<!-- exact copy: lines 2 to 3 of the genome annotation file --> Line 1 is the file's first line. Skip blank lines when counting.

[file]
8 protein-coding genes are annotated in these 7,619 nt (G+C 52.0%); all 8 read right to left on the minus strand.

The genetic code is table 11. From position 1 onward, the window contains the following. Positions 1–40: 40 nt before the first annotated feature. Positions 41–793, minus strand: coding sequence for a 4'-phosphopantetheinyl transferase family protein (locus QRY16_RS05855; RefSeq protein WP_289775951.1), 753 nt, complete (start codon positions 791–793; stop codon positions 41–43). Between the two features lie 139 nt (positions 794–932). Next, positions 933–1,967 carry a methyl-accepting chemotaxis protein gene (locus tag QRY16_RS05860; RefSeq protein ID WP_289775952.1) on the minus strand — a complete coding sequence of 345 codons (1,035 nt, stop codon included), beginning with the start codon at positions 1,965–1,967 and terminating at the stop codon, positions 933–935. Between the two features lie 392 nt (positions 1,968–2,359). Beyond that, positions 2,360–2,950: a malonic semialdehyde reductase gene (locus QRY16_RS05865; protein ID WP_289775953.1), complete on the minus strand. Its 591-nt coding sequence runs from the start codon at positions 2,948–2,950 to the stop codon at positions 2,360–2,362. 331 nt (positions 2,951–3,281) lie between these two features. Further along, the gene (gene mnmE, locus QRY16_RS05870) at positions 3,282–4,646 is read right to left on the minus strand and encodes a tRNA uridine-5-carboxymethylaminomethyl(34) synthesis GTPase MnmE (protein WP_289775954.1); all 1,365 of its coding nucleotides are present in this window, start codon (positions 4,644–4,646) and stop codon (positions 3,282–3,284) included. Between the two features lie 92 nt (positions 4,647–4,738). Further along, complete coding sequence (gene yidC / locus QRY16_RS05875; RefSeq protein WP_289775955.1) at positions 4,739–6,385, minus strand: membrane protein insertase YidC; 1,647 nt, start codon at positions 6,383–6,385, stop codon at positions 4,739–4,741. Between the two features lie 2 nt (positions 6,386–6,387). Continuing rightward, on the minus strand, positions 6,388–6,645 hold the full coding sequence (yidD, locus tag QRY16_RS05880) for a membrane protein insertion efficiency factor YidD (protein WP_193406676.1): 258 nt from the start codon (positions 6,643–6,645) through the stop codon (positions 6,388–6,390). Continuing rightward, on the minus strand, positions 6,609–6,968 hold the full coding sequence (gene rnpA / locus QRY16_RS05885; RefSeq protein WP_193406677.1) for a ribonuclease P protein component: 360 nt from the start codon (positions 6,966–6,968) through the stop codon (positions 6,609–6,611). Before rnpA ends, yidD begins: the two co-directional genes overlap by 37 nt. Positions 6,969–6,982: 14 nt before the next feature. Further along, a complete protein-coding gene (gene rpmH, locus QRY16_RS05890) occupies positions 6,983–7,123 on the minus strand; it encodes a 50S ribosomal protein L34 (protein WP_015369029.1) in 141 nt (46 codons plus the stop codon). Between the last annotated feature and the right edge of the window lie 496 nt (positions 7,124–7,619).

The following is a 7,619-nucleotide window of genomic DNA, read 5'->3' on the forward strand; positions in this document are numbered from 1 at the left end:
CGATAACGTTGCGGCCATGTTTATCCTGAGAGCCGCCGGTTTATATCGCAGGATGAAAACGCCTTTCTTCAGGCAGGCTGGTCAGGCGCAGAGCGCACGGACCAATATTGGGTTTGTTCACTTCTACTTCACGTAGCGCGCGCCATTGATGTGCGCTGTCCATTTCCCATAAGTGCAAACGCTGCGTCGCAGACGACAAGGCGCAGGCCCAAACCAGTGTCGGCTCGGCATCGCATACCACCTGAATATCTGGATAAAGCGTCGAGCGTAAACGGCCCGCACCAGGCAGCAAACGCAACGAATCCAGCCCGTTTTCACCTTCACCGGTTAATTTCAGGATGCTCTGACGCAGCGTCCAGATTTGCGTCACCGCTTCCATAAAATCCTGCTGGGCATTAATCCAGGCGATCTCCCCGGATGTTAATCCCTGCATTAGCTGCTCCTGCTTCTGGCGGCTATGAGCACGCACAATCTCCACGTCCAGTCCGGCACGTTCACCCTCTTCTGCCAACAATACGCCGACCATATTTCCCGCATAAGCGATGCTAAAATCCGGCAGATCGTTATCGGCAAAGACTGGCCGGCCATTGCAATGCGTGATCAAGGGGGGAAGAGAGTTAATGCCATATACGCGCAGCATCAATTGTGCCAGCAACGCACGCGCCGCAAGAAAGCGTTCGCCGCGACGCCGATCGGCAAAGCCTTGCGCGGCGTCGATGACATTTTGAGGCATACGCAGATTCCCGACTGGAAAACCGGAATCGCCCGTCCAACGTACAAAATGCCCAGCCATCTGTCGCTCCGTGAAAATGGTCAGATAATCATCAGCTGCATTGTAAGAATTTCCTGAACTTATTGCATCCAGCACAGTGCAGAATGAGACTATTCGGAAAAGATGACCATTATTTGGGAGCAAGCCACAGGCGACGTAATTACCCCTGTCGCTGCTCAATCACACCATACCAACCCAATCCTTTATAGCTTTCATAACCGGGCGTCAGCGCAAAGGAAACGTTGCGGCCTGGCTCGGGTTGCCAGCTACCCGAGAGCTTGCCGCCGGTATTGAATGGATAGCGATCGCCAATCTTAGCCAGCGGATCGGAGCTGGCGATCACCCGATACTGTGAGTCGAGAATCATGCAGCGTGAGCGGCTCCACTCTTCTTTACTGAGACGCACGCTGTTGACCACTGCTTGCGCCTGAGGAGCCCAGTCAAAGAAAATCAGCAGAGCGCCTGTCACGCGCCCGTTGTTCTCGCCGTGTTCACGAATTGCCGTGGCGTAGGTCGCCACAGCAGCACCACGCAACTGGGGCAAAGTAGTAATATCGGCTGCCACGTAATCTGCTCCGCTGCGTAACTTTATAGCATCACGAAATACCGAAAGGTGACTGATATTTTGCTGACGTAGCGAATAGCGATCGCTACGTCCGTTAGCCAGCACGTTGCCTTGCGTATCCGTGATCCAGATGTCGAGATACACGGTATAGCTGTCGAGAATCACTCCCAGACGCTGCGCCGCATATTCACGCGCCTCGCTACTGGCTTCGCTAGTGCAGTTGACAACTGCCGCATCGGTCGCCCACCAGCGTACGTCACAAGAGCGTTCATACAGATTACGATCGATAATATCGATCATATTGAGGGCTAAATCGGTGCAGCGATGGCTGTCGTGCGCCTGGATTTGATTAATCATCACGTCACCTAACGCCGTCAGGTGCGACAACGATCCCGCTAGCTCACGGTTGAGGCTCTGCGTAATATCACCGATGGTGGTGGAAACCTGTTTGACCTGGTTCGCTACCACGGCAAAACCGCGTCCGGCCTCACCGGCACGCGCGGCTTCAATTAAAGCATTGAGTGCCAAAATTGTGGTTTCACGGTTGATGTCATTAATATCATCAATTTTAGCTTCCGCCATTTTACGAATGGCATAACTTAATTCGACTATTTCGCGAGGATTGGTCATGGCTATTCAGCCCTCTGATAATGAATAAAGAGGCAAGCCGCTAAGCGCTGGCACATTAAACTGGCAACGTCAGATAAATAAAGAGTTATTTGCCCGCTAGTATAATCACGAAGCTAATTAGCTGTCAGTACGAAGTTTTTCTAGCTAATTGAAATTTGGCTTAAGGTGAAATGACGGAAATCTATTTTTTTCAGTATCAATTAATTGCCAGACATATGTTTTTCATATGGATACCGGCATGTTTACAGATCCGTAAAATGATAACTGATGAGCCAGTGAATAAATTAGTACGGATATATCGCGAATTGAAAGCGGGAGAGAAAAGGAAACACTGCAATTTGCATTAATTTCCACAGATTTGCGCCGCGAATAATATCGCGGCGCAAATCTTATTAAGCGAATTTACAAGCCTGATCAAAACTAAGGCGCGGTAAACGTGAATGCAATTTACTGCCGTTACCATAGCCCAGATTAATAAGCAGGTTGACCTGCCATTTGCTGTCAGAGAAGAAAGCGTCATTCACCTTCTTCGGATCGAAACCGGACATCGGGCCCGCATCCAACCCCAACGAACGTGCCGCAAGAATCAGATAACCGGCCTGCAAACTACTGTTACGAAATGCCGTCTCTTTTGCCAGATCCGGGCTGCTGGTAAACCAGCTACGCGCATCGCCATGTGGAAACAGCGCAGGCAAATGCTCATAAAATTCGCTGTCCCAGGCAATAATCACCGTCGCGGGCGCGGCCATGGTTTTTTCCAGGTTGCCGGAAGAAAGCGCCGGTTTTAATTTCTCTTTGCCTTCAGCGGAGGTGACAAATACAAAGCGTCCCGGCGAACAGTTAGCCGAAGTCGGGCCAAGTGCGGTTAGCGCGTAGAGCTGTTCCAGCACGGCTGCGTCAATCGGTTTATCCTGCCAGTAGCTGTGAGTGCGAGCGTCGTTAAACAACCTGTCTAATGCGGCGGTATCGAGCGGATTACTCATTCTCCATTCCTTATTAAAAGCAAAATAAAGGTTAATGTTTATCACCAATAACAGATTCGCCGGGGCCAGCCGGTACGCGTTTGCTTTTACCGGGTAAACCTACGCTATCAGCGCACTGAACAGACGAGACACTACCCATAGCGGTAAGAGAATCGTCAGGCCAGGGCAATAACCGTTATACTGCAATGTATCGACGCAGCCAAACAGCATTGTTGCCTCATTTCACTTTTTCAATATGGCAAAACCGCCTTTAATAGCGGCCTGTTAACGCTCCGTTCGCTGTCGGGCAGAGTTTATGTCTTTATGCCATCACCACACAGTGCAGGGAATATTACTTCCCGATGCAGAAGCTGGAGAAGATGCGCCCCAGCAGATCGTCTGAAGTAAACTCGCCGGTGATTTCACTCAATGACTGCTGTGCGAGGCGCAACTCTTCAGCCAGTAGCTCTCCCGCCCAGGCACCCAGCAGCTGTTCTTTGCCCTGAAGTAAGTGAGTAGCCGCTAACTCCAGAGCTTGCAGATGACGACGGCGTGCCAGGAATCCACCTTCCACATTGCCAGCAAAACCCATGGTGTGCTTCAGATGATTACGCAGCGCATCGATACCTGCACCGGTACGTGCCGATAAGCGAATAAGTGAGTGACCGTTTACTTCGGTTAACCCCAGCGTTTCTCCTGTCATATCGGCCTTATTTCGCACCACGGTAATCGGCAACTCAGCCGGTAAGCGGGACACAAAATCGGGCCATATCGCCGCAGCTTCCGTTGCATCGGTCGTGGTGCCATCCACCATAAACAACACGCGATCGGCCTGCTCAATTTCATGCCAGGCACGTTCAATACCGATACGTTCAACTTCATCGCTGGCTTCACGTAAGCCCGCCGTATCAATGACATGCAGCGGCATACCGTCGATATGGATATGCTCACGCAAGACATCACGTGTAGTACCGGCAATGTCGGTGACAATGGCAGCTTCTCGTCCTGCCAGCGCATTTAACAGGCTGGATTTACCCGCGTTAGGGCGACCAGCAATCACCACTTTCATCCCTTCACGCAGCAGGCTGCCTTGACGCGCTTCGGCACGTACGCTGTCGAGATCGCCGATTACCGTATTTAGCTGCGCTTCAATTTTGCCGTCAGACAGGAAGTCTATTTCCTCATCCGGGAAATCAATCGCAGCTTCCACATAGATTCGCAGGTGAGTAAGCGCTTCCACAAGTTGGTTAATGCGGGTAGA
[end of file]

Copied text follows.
The genetic code is table 11. From position 1 onward, the window contains the following. Positions 1–40: 40 nt before the first annotated feature. Positions 41–793, minus strand: coding sequence for a 4'-phosphopantetheinyl transferase family protein (locus QRY16_RS05855; RefSeq protein WP_289775951.1), 753 nt, complete (start codon positions 791–793; stop codon positions 41–43). Between the two features lie 139 nt (positions 794–932). Next, positions 933–1,967 carry a methyl-accepting chemotaxis protein gene (locus tag QRY16_RS05860; RefSeq protein ID WP_289775952.1) on the minus strand — a complete coding sequence of 345 codons (1,035 nt, stop codon included), beginning with the start codon at positions 1,965–1,967 and terminating at the stop codon, positions 933–935. Between the two features lie 392 nt (positions 1,968–2,359). Beyond that, positions 2,360–2,950: a malonic semialdehyde reductase gene (locus QRY16_RS05865; protein ID WP_289775953.1), complete on the minus strand. Its 591-nt coding sequence runs from the start codon at positions 2,948–2,950 to the stop codon at positions 2,360–2,362. 331 nt (positions 2,951–3,281) lie between these two features. Further along, the gene (gene mnmE, locus QRY16_RS05870) at positions 3,282–4,646 is read right to left on the minus strand and encodes a tRNA uridine-5-carboxymethylaminomethyl(34) synthesis GTPase MnmE (protein WP_289775954.1); all 1,365 of its coding nucleotides are present in this window, start codon (positions 4,644–4,646) and stop codon (positions 3,282–3,284) included. Between the two features lie 92 nt (positions 4,647–4,738). Further along, complete coding sequence (gene yidC / locus QRY16_RS05875; RefSeq protein WP_289775955.1) at positions 4,739–6,385, minus strand: membrane protein insertase YidC; 1,647 nt, start codon at positions 6,383–6,385, stop codon at positions 4,739–4,741. Between the two features lie 2 nt (positions 6,386–6,387). Continuing rightward, on the minus strand, positions 6,388–6,645 hold the full coding sequence (yidD, locus tag QRY16_RS05880) for a membrane protein insertion efficiency factor YidD (protein WP_193406676.1): 258 nt from the start codon (positions 6,643–6,645) through the stop codon (positions 6,388–6,390). Continuing rightward, on the minus strand, positions 6,609–6,968 hold the full coding sequence (gene rnpA / locus QRY16_RS05885; RefSeq protein WP_193406677.1) for a ribonuclease P protein component: 360 nt from the start codon (positions 6,966–6,968) through the stop codon (positions 6,609–6,611). Before rnpA ends, yidD begins: the two co-directional genes overlap by 37 nt. Positions 6,969–6,982: 14 nt before the next feature. Further along, a complete protein-coding gene (gene rpmH, locus QRY16_RS05890) occupies positions 6,983–7,123 on the minus strand; it encodes a 50S ribosomal protein L34 (protein WP_015369029.1) in 141 nt (46 codons plus the stop codon). Between the last annotated feature and the right edge of the window lie 496 nt (positions 7,124–7,619).

The following is a 7,619-nucleotide window of genomic DNA, read 5'->3' on the forward strand; positions in this document are numbered from 1 at the left end: